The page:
The real danger in placing blame is that you convince yourself that others are controlling  your life and your choices.  You are creating a velvet prison. You have created your own trap and thrown away the key.  By blaming you are giving all your power to another human being which only creates a deeper state of powerlessness and helplessness – the root cause of blaming.  It is vicious cycle that you are perpetuating. Watch your language.  When you say things like, “You drive me crazy,” you are reinforcing the illusion that you are not in charge of your sanity or control.

If you are in a relationship where you are continually being blamed, refuse to accept it.  Blaming is an alcoholic’s attempt to regain the control they have relinquished in their self-imposed state of helplessness – drunkenness.

I invite you to take back your power and reclaim yourself. Take responsibility for what only you can change. Look at the areas where you are feeling out of control.  Know that you are a resourceful problem solver. Move forward with a strategic action plan. DO IT NOW or as the British say, “Bash on regardless.”

Edie Raether, MS, CSP is known as the Bully Buster. She is a Change Strategist and international speaker, coach and bestselling author of seven books including Stop Bullying Now. A behavioral psychology expert and family therapist, Edie has also been a college professor and talk show host with ABC.  Visit and Contact her at edie@raether.comor (704) 658-8997.

Optimism Is Not Optional

Optimism is having a positive outlook on life, but the one thing an optimist cannot view as positive is a pessimist! In your vision of the world is the image of yourself. Whether you see the glass as half full or half empty, optimism fuels hope which strengthens your immune system and thus is essential to your physical, mental and emotional well being. If your beliefs are more powerful than your circumstances, your behavior and circumstances will adapt to your beliefs and expectations. Without a neurological explanation, Christopher Reeve, a quadriplegic,  had movement because of sheer desire and belief. Optimism makes you bigger than your problem, thus turning obstacles into opportunity.

However, optimism must be complemented by optimal thinking which helps to eliminate unnecessary disappointments by exploring options and making the optimal choice from realistic alternatives. If the cost of failure is high, optimism may be the wrong strategy.  Often times, optimism may blind us from obvious obstacles that if they were identified and removed, we would reduce stressful consequences and be more successful in achieving our goals.

Tips to Keep Spirits High:

  • Change Your Language. Choose only positive words. State that which you hope for and wish to overcome vs, what you may fear. The nonconscious mind does not decipher the do’s from the do not’s as it only gets the general message.
  • Detach from Circumstances.  Don’t let the environment and adverse circumstances dictate your feelings states. Your emotions are your choice. Lincoln, who suffered from depression said, “People are as happy as they make up their minds to be.”
  • The Attitude of Gratitude. When you are thankful and grateful for even the little things, you are focused on the positive which electromagnetically attracts more good things to you.  Remember, if you want it, GIVE IT!

Edie Raether, MS, CSP, is a change strategist, international speaker, author and wellness consultant.  Visit Edie at www.raether.comand or contact her at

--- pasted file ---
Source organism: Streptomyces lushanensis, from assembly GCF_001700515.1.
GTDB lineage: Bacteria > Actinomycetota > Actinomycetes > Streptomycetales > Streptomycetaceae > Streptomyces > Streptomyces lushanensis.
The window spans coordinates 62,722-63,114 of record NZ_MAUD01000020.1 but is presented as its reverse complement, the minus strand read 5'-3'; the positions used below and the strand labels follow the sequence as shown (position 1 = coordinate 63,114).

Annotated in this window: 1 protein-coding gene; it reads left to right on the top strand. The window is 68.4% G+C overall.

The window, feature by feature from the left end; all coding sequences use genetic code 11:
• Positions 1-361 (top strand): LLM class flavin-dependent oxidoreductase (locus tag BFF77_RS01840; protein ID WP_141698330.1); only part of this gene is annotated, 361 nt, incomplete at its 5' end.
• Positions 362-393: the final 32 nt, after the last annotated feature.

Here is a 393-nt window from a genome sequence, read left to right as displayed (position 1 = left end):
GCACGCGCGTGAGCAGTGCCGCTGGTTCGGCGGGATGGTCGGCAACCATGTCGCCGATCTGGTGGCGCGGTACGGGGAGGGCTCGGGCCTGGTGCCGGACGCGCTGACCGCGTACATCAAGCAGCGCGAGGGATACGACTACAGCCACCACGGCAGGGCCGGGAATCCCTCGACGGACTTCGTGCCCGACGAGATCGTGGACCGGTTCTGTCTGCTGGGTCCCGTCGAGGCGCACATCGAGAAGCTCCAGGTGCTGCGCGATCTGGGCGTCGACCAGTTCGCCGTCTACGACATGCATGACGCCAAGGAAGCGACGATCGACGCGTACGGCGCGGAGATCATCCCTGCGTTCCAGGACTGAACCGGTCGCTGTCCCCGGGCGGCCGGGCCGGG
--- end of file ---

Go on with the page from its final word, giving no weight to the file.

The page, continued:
Resilience: The Strength to Grow in Tough Times

“The strongest oak of the forest is not the one that is protected from the storm and hidden from the sun. It’s the one that stands in the open where it is compelled to struggle for existence against the winds and rains and the scorching sun.”—-Napoleon Hill

Resilience is your ability to bounce back after disappointments or setbacks in these tough economic times, or to fall seven times, but stand up eight!  Accept the fact that life will always have its challenges so embrace them knowing that with acceptance we do take responsibility to take action and make the necessary changes.  We become stronger, more adaptive, creative and resourceful. The tendency is to seek support and happiness from the outside world when in fact it is our internal power that is often our greatest strength in overcoming adversity.

Miraculous survival and recovery are not occasional happenings but a daily event where people do adjust and reinvent themselves by following these suggestions:

  • Act – Don’t React.  Action is focused and productive and reduces anxiety, but learned helplessness is rooted in a lack of confidence and belief that you have the ability to cope. Make your mantra: “Yes, I Can!”
  • Do Not Dramatize or “Awfulize.” You increase tension by magnifying the pain of your circumstances. Keep your imagination in check.   Be objective and refuse to play that nasty head trip of “what if” which only feeds false fears and increases tension. Remember, it could always be worse.
  • Laughter Is the Best Medicine. Humor is like changing a wet diaper. It may not change the circumstances but it does make you feel a bit better. For mild trauma, laughter will often give you emotional distance, and the release of endorphins provides a more positive perspective.
  • The Power of Now. All you really have to enjoy and can change is the present so don’t overload yourself with the anticipation of future tragedy. It serves no purpose for about 90% of what you worry about never happens and it drains you of creative energy to better prepare vs. panic.
  • Adversity Is Opportunity in Disguise. Kites rise highest against the winds, but only if you give it some string and yourself permission to grow.

Edie Raether, MS, CSP, is a change strategist, international speaker, author and wellness consultant.  Visit her at www.raether.comor contact her at